TABLE 1 Producing Conditions of Structured Catalyst Hydrothermal Treatment Conditions Addition to Precursor using Precursor Material (A) Precursor Material Conversion Ratio Material (C) (A) (Ratio of Mass) of Type of Pore Presence or Added Amount of Structure Diameter Absence of Metal-containing Directing Time No. Type (nm) Additives Solution Si/M Agent pH (h) Example 1 MCM-41 1.3 Yes 1000 TEABr 12 120 Example 2 500 Example 3 200 Example 4 100 Example 5 2.0 Example 6 2.4 Example 7 2.6 Example 8 3.3 Example 9 6.6 Example 10 SBA-1 13.2 Example 11 19.8 Example 12 26.4 Example 13 MCM-41 1.3 None 1000 Example 14 500 Example 15 200 Example 16 100 Example 17 2.0 Example 18 2.4 Example 19 2.6 Example 20 3.3 Example 21 6.6 Example 22 SBA-1 13.2 Example 23 19.8 Example 24 26.4 Example 25 MCM-41 1.1 Yes 1000 11 72 Example 26 500 Example 27 200 Example 28 100 Example 29 1.6 Example 30 2.0 Example 31 2.2 Example 32 2.7 Example 33 5.4 Example 34 SBA-1 10.9 Example 35 16.3 Example 36 21.8 Example 37 MCM-41 1.1 None 1000 Example 38 500 Example 39 200 Example 40 100 Example 41 1.6 Example 42 2.0 Example 43 2.2 Example 44 2.7 Example 45 5.4 Example 46 SBA-1 10.9 Example 47 16.3 Example 48 21.8 Structured Catalyst Support Zeolite-Type Catalytic Compound Substance Average Solid Acid Inner Nanoparticles Diameter of Average Performance Channels Particle Evaluation DF Size DC Catalytic No. Framework (nm) Type (nm) DC/DF Activity Durability Example 1 FAU 0.74 ZnOx 0.13 0.2 C C Example 2 0.40 0.5 C C Example 3 0.66 0.9 B C Example 4 1.32 1.8 A B Example 5 1.98 2.7 A B Example 6 2.38 3.2 A A Example 7 2.64 3.6 A A Example 8 3.30 4.5 A A Example 9 6.61 8.9 B A Example 10 13.21 17.9 B A Example 11 19.82 26.8 C A Example 12 26.43 35.7 C A Example 13 0.13 0.2 C C Example 14 0.40 0.5 C C Example 15 0.66 0.9 B C Example 16 1.32 1.8 A B Example 17 1.98 2.7 A B Example 18 2.38 3.2 B A Example 19 2.64 3.6 B A Example 20 3.30 4.5 B A Example 21 6.61 8.9 C A Example 22 13.21 17.9 C A Example 23 19.82 26.8 C A Example 24 26.43 35.7 C A Example 25 MTW 0.61 0.11 0.2 C C Example 26 0.33 0.5 C C Example 27 0.54 0.9 B C Example 28 1.09 1.8 A B Example 29 1.63 2.7 A B Example 30 1.96 3.2 A B Example 31 2.18 3.6 A A Example 32 2.72 4.5 A A Example 33 5.45 8.9 B A Example 34 10.89 17.9 B A Example 35 16.34 26.8 C A Example 36 21.79 35.7 C A Example 37 0.11 0.2 C C Example 38 0.33 0.5 C C Example 39 0.54 0.9 B C Example 40 1.09 1.8 A B Example 41 1.63 2.7 A B Example 42 1.96 3.2 A B Example 43 2.18 3.6 B A Example 44 2.72 4.5 B A Example 45 5.45 8.9 C A Example 46 10.89 17.9 C A Example 47 16.34 26.8 C A Example 48 21.79 35.7 C A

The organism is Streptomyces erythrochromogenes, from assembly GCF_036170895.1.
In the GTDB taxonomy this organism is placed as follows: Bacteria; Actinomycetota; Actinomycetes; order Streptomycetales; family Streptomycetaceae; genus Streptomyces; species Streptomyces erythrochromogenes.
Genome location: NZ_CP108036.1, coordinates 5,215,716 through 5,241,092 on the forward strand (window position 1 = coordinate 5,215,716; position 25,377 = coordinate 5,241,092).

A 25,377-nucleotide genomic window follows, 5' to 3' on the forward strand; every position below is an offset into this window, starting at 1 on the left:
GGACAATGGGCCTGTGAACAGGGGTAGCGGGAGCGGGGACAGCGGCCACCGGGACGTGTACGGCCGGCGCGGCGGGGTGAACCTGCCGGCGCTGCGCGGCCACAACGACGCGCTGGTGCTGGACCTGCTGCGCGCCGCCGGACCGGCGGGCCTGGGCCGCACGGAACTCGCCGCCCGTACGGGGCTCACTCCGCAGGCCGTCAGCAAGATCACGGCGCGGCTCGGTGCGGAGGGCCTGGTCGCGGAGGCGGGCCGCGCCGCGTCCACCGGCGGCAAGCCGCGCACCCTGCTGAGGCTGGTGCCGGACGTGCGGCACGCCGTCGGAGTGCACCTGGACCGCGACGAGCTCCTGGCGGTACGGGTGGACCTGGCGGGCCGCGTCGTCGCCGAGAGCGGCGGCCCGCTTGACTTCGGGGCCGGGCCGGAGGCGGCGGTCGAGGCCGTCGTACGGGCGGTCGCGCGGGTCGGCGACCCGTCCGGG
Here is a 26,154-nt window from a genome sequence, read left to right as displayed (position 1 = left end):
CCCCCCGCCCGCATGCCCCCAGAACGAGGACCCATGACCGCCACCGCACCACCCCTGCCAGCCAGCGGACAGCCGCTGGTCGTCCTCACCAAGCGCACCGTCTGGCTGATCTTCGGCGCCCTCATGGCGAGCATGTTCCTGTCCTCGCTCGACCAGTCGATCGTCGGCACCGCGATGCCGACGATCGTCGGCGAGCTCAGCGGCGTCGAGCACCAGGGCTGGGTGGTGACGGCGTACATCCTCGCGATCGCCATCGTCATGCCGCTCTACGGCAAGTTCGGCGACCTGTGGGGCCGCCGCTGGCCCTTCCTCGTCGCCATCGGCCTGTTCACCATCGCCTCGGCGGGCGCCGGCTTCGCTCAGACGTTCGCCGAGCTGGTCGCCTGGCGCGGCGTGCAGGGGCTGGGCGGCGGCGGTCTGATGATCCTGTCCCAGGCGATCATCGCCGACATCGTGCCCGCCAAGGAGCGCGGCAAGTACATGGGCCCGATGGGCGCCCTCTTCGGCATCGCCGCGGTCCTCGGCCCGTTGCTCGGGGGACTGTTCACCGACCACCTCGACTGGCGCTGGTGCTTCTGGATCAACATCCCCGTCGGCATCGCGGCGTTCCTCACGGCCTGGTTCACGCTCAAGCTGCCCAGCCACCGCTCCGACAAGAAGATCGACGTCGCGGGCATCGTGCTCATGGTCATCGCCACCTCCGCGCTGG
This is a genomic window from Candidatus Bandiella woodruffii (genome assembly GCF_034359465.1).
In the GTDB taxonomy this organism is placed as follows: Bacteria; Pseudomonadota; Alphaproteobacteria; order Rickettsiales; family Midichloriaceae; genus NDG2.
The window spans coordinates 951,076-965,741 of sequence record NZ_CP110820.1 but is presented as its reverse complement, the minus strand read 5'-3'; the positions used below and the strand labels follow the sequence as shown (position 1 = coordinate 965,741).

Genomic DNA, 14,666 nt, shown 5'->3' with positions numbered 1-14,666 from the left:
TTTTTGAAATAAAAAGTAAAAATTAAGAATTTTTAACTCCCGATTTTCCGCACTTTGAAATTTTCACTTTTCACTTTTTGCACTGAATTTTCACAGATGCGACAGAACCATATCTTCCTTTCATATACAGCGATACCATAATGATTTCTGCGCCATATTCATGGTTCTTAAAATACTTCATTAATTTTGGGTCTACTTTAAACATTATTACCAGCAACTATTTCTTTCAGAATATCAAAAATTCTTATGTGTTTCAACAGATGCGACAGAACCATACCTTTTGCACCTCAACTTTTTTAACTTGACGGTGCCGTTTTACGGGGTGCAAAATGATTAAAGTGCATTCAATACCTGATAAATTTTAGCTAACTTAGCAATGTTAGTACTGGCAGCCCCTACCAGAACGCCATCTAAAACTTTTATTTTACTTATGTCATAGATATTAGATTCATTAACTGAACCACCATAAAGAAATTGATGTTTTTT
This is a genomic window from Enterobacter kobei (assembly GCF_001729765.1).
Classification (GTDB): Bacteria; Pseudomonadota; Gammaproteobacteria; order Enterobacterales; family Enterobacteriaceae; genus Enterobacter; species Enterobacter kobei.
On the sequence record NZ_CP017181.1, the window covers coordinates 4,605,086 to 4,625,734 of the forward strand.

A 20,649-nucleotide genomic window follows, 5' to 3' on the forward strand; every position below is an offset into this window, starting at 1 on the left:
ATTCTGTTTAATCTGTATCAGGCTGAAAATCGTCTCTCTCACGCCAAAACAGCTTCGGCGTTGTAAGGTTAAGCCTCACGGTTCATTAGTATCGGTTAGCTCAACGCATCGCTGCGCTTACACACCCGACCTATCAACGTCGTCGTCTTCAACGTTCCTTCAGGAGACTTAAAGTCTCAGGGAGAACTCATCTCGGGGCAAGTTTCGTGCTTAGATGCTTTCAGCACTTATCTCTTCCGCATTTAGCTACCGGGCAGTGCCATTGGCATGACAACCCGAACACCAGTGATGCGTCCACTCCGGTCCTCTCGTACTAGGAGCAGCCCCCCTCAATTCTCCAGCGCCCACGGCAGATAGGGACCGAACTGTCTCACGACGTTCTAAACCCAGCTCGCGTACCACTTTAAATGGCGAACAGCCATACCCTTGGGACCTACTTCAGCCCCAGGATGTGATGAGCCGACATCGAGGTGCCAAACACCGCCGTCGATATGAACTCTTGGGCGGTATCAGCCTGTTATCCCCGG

TABLE 2 Producing Conditions of Structured Catalyst Hydrothermal Treatment Conditions Addition to Precursor using Precursor Material (A) Precursor Material Conversion Ratio Material (C) (A) (Ratio of Mass) of Type of Pore Presence or Added Amount of Structure Diameter Absence of Metal-containing Directing Time No. Type (nm) Additives Solution Si/M Agent pH (h) Example 49 MCM-41 1.0 Yes 1000 TPABr 12 72 Example 50 500 Example 51 200 Example 52 100 Example 53 1.5 Example 54 1.8 Example 55 2.0 Example 56 2.5 Example 57 5.0 Example 58 SBA-1 10.0 Example 59 15.0 Example 60 20.0 Example 61 MCM-41 1.0 None 1000 Example 62 500 Example 63 200 Example 64 100 Example 65 1.5 Example 66 1.8 Example 67 2.0 Example 68 2.5 Example 69 5.0 Example 70 SBA-1 10.0 Example 71 15.0 Example 72 20.0 Example 73 MCM-41 1.0 Yes 1000 TMABr 12 120 Example 74 500 Example 75 200 Example 76 100 Example 77 1.5 Example 78 1.8 Example 79 2.0 Example 80 2.5 Example 81 5.1 Example 82 SBA-1 10.2 Example 83 15.3 Example 84 20.4 Example 85 MCM-41 1.0 None 1000 Example 86 500 Example 87 200 Example 88 100 Example 89 1.5 Example 90 1.8 Example 91 2.0 Example 92 2.5 Example 93 5.1 Example 94 SBA-1 10.2 Example 95 15.3 Example 96 20.4 Structured Catalyst Support Zeolite-Type Compound Catalytic Average Substance Inner Solid Acid Diameter Nanoparticles of Average Performance Channels Particle Evaluation DF Size DC Catalytic No. Framework (nm) Type (nm) DC/DF Activity Durability Example 49 MFI 0.56 ZnOx 0.10 0.2 C C Example 50 0.30 0.5 C C Example 51 0.50 0.9 B C Example 52 1.00 1.8 A B Example 53 1.50 2.7 A B Example 54 1.80 3.2 A A Example 55 2.00 3.6 A A Example 56 2.50 4.5 A A Example 57 5.00 8.9 B A Example 58 10.00 17.9 B A Example 59 15.00 26.8 C A Example 60 20.00 35.7 C A Example 61 0.10 0.2 C C Example 62 0.30 0.5 C C Example 63 0.50 0.9 B C Example 64 1.00 1.8 A B Example 65 1.50 2.7 A B Example 66 1.80 3.2 B A Example 67 2.00 3.6 B A Example 68 2.50 4.5 B A Example 69 5.00 8.9 C A Example 70 10.00 17.9 C A Example 71 15.00 26.8 C A Example 72 20.00 35.7 C A Example 73 FER 0.57 0.10 0.2 C C Example 74 0.31 0.5 C C Example 75 0.51 0.9 B C Example 76 1.02 1.8 A B Example 77 1.53 2.7 A B Example 78 1.83 3.2 A B Example 79 2.04 3.6 A A Example 80 2.54 4.5 A A Example 81 5.09 8.9 B A Example 82 10.18 17.9 B A Example 83 15.27 26.8 C A Example 84 20.36 35.7 C A Example 85 0.10 0.2 C C Example 86 0.31 0.5 C C Example 87 0.51 0.9 B C Example 88 1.02 1.8 A B Example 89 1.53 2.7 A B Example 90 1.83 3.2 A B Example 91 2.04 3.6 B A Example 92 2.54 4.5 B A Example 93 5.09 8.9 C A Example 94 10.18 17.9 C A Example 95 15.27 26.8 C A Example 96 20.36 35.7 C A